UNSEEN trends: Detecting decadal changes in 100-year precipitation extremes

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Timo Kelder , Malte Muller, Louise J. Slater, Tim Marjoribanks , Robert L. Wilby, Christel Prudhomme, Patrik Bohlinger, Laura Ferranti, Thomas Nipen


Sample sizes of observed climate extremes are typically too small to reliably constrain non-stationary behaviour. To facilitate detection of non-stationarities in 100-year precipitation values over a short period of 35 years (1981-2015), we apply the UNprecedented Simulated Extreme ENsemble (UNSEEN) approach, by pooling ensemble members and lead times from the ECMWF seasonal prediction system SEAS5. We generate a 3500-year UNSEEN dataset of autumn 3-day extreme precipitation events across Western Norway and Svalbard. The UNSEEN ensemble shows that an event of 1.5 times the magnitude of the most severe flood episode recorded in Western Norway can arise with a return period of ~2000 years. Applying the novel UNSEEN-trends approach, we demonstrate that for Svalbard the 100-year event in 1981 could be expected to occur with a return period of around 40 years in 2015. These new insights have important implications for current design-level practices and for understanding the underlying causes of non-stationarities.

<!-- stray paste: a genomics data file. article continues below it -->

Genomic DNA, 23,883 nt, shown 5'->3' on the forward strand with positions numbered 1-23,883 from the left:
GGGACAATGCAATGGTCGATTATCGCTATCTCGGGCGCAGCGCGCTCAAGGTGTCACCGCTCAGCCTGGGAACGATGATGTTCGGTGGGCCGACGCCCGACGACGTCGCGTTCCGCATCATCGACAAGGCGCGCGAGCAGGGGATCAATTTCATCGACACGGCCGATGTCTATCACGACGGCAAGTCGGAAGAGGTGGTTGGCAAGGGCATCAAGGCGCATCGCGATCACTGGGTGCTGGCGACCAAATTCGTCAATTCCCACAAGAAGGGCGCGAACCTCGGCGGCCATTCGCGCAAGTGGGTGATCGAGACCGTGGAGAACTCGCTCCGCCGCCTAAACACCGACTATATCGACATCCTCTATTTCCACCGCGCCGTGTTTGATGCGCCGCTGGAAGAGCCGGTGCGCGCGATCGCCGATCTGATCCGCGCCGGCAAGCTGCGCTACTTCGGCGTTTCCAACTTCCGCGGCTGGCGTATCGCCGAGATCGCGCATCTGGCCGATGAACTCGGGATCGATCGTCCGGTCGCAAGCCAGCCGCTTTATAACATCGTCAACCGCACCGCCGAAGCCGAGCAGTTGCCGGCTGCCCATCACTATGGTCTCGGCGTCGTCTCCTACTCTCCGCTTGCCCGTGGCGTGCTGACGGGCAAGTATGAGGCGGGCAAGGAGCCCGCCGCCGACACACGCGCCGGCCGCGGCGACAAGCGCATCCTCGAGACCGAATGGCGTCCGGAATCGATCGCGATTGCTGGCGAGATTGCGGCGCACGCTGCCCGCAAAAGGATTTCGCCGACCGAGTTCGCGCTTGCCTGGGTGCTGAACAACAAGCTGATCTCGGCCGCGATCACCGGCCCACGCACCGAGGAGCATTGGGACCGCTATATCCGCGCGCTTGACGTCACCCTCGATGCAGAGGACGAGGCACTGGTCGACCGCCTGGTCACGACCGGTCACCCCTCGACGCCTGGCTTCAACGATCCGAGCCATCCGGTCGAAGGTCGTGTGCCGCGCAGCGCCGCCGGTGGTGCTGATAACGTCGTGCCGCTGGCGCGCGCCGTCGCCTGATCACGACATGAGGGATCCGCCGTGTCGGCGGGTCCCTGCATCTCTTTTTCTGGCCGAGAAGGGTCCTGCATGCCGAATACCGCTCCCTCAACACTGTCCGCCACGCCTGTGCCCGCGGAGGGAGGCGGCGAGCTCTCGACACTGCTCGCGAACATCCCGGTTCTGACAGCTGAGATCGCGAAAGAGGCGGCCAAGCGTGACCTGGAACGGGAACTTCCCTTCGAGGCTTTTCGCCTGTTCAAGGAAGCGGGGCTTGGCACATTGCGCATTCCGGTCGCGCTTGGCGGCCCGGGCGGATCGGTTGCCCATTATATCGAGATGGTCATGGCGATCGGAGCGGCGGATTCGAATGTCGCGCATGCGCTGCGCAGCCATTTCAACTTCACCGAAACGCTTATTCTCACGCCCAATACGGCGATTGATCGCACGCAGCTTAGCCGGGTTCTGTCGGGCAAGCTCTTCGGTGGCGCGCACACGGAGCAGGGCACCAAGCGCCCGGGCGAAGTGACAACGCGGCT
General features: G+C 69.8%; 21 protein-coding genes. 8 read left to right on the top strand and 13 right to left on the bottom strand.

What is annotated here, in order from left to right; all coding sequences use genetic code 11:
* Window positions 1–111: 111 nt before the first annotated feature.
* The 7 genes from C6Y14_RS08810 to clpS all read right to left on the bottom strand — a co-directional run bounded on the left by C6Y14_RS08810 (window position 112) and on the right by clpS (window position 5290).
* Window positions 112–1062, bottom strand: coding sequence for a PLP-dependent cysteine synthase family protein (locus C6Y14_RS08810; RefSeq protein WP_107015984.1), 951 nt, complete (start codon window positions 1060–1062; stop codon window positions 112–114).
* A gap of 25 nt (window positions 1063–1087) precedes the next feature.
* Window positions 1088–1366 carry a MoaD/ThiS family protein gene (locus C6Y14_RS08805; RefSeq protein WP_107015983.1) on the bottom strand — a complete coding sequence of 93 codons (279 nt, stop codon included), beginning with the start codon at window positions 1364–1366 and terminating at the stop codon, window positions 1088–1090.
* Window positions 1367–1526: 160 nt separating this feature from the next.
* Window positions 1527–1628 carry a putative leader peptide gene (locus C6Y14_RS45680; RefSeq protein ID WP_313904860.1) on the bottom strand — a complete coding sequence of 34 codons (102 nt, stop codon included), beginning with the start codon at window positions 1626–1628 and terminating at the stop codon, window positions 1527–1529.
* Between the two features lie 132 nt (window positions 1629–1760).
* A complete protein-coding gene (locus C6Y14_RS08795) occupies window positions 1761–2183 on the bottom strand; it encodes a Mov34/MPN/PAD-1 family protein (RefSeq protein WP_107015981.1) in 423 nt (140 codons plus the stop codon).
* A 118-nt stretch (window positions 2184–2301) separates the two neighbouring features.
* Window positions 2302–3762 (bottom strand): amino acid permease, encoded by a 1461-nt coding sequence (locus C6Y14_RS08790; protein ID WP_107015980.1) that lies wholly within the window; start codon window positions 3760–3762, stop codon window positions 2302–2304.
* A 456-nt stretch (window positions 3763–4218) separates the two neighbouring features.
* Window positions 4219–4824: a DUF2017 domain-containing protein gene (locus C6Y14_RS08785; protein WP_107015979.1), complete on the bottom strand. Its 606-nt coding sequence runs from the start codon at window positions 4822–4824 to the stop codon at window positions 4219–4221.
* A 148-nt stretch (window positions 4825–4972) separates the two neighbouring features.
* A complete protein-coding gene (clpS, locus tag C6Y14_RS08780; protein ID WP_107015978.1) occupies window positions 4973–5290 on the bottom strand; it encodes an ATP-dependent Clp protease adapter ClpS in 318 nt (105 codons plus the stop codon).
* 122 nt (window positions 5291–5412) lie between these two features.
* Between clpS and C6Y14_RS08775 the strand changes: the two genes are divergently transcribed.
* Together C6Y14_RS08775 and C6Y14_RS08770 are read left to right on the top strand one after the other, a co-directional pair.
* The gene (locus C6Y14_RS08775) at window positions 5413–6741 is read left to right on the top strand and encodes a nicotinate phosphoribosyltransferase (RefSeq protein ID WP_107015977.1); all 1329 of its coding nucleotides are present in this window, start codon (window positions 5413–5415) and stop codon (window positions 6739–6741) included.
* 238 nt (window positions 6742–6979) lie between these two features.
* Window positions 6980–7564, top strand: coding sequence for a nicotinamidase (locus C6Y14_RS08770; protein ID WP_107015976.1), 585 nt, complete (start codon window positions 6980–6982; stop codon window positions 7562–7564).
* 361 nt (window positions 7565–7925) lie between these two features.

Atmospheric Sciences, Civil and Environmental Engineering, Climate, Earth Sciences, Engineering, Environmental Sciences, Hydrology, Meteorology, Oceanography and Atmospheric Sciences and Meteorology, Physical Sciences and Mathematics


Precipitation, climate change, Big Data Analysis, ECMWF SEAS5, Large Ensemble Simulations, Trend Analysis


Published: 2020-05-26 10:09

Last Updated: 2020-12-04 03:33

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CC BY Attribution 4.0 International